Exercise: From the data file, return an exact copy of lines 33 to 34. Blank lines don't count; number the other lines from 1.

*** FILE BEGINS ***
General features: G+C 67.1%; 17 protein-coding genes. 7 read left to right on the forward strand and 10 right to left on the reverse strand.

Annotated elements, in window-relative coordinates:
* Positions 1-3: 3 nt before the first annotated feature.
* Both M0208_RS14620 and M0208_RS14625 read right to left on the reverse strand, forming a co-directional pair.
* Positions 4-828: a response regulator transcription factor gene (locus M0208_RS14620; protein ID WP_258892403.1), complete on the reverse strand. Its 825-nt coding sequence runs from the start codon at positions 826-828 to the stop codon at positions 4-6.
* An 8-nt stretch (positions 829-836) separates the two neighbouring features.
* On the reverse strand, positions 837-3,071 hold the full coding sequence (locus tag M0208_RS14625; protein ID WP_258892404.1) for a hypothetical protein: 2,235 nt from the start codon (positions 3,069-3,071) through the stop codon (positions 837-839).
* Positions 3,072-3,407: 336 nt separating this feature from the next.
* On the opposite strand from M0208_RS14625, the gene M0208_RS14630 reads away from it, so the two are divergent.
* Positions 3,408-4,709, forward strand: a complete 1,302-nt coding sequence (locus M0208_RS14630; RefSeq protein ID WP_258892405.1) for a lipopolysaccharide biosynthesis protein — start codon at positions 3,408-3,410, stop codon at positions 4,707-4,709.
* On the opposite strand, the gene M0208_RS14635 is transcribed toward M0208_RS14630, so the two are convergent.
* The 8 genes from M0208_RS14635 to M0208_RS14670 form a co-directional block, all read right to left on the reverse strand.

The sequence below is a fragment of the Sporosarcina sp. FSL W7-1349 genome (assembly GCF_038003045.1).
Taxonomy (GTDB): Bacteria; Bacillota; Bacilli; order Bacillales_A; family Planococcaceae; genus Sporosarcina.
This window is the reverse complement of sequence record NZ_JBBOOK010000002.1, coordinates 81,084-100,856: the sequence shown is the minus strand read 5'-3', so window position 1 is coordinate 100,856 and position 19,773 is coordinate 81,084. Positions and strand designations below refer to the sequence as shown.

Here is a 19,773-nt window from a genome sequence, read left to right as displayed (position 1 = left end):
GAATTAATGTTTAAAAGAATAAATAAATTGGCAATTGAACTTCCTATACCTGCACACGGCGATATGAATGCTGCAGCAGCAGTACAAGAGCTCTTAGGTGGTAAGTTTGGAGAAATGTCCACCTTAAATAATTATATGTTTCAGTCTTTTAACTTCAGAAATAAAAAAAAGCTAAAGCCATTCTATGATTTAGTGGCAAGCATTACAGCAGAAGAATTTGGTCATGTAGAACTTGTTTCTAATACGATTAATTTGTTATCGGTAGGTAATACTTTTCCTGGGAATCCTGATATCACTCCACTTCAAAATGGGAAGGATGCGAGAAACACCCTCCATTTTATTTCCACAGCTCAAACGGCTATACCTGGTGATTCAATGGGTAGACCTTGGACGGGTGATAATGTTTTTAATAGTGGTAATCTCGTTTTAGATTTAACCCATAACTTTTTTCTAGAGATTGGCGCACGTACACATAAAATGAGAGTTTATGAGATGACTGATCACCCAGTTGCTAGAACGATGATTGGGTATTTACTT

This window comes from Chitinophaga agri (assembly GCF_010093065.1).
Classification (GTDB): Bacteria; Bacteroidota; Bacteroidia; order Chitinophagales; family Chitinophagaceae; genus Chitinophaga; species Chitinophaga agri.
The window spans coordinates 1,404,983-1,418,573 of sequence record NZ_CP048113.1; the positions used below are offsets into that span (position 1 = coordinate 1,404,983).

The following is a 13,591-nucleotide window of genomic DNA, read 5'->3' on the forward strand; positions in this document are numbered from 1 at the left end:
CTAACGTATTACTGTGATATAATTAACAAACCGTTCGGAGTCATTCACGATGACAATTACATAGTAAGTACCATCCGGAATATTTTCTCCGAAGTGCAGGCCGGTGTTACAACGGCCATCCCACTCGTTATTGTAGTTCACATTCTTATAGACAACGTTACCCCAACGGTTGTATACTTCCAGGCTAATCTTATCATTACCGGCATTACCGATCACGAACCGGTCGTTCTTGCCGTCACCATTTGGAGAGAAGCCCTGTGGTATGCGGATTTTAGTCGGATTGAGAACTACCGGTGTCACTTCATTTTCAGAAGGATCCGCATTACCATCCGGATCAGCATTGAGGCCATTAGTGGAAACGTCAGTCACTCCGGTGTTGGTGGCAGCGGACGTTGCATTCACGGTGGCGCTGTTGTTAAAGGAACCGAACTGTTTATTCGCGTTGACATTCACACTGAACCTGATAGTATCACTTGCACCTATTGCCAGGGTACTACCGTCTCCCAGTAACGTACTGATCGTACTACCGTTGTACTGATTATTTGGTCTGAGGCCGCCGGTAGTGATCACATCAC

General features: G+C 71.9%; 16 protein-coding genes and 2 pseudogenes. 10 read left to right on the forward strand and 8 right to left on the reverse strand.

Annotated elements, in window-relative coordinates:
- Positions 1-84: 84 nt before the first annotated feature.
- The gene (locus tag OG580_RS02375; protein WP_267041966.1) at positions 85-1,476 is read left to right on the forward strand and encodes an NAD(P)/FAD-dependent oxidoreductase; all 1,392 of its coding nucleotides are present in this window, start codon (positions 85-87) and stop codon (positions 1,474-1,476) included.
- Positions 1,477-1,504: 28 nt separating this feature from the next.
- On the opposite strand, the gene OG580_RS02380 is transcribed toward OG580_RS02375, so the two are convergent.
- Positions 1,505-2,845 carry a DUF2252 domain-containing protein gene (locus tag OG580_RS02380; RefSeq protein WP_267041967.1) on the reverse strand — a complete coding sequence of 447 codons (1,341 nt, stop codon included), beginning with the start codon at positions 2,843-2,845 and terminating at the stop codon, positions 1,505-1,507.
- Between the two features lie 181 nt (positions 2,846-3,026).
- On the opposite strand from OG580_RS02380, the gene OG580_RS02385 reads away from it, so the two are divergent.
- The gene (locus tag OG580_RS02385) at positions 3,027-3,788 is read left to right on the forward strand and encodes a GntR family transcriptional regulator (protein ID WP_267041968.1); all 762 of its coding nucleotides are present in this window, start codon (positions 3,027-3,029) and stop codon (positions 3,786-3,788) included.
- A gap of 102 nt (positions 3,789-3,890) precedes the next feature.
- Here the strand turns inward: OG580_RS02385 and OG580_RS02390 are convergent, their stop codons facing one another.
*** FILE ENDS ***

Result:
- A gap of 102 nt (positions 3,789-3,890) precedes the next feature.
- Here the strand turns inward: OG580_RS02385 and OG580_RS02390 are convergent, their stop codons facing one another.